Remember how as children we couldn’t wait to finish school and start on our dream jobs. Those days working sounded like living on the proverbial sugar candy mountain. Now that we are here, very few of us have great things to say about their jobs. If it weren’t for the children’s school fees, the bank loans and the tough landlord, most of us would gladly take a leap and pray we don’t crash. If you chronically wake up feeling exhausted dreading the Monday meetings or are frustrated by the results of your efforts, you my friend are in dead end job. A dead-end job is one that no matter how well you perform, your opportunity to grow professionally is limited or non-existent—either because the job or environment is not a good fit for you or because of industry or company factors. If you’re in a dead end job, you should start developing a plan to move on at an appropriate time. Here are some factors that might make a job a dead end.
You feel trapped
While there is usually general dissatisfaction in places of work, there are those employees who intensely hate their jobs, believe they are underpaid, or are angry about not getting ahead, but don’t take action. Unfortunately for some, changing employers is daunting. Inertia to stay in your current job can be rooted in lack of knowledge of how to look for a new job, the lack of obvious opportunities, the fear of change or of the unknown, or a combination of all those things.
For years I dreamed of working with a certain company and finally when my dream came true I realized that I was unsuitable for it because of my personality. It goes without saying that if a job is totally wrong for you, you should move on. However, a surprising number of people pursue and stay in jobs to fulfill the expectations of their parents or others. No matter how glamorous, fun, important, prestigious or stimulating your career may be to someone else, if it doesn’t work for you, you owe it to yourself to find out what does.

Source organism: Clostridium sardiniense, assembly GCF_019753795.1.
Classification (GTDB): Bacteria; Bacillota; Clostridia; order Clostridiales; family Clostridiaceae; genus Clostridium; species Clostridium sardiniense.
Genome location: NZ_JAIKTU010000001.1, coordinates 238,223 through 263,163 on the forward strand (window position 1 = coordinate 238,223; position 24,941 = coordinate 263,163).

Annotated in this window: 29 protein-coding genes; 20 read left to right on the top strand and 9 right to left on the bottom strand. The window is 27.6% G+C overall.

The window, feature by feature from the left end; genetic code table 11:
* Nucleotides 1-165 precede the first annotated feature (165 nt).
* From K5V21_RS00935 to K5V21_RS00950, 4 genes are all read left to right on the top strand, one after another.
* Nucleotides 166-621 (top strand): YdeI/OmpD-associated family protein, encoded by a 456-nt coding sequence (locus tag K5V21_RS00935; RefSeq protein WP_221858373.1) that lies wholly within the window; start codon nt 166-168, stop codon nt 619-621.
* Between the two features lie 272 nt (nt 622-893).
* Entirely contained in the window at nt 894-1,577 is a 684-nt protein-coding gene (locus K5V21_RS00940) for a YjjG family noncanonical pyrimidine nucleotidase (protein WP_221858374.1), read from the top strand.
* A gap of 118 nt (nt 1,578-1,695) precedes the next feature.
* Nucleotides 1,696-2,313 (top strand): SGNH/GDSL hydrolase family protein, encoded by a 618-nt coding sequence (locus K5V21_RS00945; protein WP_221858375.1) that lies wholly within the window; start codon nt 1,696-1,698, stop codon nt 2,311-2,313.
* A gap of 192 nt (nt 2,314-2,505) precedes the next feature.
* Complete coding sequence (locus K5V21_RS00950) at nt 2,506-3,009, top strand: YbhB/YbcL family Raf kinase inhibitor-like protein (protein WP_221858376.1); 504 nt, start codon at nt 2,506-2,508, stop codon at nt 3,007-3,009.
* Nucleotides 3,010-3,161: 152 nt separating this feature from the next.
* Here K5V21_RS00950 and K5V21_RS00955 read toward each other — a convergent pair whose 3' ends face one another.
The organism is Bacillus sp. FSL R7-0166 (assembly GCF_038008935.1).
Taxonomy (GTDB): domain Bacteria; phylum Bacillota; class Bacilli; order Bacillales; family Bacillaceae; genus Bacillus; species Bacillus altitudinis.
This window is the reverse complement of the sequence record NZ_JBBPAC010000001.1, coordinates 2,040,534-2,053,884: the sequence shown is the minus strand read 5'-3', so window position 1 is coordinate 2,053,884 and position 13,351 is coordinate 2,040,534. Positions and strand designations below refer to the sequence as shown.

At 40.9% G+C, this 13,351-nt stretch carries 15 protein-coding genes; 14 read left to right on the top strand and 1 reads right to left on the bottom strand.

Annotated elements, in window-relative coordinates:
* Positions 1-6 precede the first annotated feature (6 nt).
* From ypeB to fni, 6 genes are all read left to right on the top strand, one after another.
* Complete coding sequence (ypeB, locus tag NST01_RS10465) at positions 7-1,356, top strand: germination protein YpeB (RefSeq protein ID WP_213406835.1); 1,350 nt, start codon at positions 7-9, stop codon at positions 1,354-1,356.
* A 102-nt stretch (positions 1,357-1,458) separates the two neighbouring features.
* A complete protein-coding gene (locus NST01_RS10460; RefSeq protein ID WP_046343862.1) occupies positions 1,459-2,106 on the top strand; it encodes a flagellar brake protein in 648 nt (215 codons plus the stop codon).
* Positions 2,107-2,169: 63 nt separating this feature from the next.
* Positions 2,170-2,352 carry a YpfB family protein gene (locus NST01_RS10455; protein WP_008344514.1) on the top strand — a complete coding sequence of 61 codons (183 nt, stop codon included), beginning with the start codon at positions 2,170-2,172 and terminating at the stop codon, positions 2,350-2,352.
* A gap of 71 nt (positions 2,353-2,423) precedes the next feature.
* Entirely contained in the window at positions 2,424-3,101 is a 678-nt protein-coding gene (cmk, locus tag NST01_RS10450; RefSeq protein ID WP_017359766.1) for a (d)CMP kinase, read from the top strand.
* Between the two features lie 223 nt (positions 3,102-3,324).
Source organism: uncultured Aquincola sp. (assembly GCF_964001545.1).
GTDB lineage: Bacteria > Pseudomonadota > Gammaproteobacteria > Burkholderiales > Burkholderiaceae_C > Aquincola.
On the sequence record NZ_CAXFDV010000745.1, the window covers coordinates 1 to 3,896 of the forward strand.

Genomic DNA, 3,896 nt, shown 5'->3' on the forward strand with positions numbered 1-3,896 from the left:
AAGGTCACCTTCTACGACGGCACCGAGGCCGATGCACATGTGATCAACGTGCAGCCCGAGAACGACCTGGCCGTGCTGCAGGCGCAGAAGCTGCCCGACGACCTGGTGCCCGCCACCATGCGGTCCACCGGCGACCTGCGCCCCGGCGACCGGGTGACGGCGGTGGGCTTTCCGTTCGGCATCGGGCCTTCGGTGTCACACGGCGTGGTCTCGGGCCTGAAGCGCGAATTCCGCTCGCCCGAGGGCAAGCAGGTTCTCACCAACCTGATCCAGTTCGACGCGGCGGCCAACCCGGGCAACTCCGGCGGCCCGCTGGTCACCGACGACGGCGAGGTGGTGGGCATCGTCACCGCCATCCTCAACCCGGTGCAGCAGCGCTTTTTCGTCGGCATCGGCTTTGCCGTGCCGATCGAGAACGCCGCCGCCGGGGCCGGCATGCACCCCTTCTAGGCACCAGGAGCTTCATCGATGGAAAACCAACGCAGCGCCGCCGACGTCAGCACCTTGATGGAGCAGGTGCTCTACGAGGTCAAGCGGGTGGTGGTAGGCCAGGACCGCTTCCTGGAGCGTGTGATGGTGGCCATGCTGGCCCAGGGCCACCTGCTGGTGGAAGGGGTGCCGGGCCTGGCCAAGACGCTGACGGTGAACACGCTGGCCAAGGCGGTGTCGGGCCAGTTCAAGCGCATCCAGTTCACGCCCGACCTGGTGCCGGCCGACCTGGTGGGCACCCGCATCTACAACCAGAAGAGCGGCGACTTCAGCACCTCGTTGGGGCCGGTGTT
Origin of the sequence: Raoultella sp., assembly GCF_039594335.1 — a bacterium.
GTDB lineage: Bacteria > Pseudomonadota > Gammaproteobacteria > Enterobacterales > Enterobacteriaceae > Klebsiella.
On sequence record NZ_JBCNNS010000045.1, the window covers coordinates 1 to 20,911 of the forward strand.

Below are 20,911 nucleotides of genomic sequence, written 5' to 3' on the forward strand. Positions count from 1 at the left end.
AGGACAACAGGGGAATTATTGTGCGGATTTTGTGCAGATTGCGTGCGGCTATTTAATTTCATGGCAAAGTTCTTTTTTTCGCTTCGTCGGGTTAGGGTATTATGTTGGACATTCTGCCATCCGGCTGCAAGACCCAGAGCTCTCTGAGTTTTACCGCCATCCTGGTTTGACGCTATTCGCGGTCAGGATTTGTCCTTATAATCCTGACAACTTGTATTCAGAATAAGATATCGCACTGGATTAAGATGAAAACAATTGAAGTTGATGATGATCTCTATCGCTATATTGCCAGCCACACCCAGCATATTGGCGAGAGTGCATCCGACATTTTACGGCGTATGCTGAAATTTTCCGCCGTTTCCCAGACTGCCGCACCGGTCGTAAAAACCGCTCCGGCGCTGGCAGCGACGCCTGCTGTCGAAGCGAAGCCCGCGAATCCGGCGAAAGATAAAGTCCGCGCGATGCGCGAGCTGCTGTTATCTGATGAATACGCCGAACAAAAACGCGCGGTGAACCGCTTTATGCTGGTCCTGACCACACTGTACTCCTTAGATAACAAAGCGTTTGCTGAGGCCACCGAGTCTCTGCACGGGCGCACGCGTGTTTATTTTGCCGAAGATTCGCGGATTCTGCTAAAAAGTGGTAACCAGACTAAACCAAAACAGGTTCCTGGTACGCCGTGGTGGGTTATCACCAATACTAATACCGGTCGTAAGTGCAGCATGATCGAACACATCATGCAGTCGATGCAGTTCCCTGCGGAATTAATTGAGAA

When you work out of loyalty
Loyalty to one’s employer is of course a good thing. We should all aspire to work for an employer we admire, trust, and with whom we are proud to be associated. Some people, however, become so loyal that they overlook serious issues at the company or put their employer first at the expense of their own career.
Do you feel as if your boss is intentionally stifling your effort? Have you been at the same level for the last decade with no promotion at all? If you feel like there is no way up then it is time for you to move out. A tense but stable boss/subordinate situation takes a turn for the worse, and then everything starts going wrong. This can happen quickly, blindsiding the employee who didn’t see it coming. Once the situation begins to spiral downward, it can be very difficult, if not impossible to reverse. Sometimes there is an underlying issue or personality conflict between the boss and subordinate, but in other cases it may have little or nothing to do with the employee. Perhaps the company is having financial problems, or the boss has family or personal problems that are contributing to his apparent irrationality.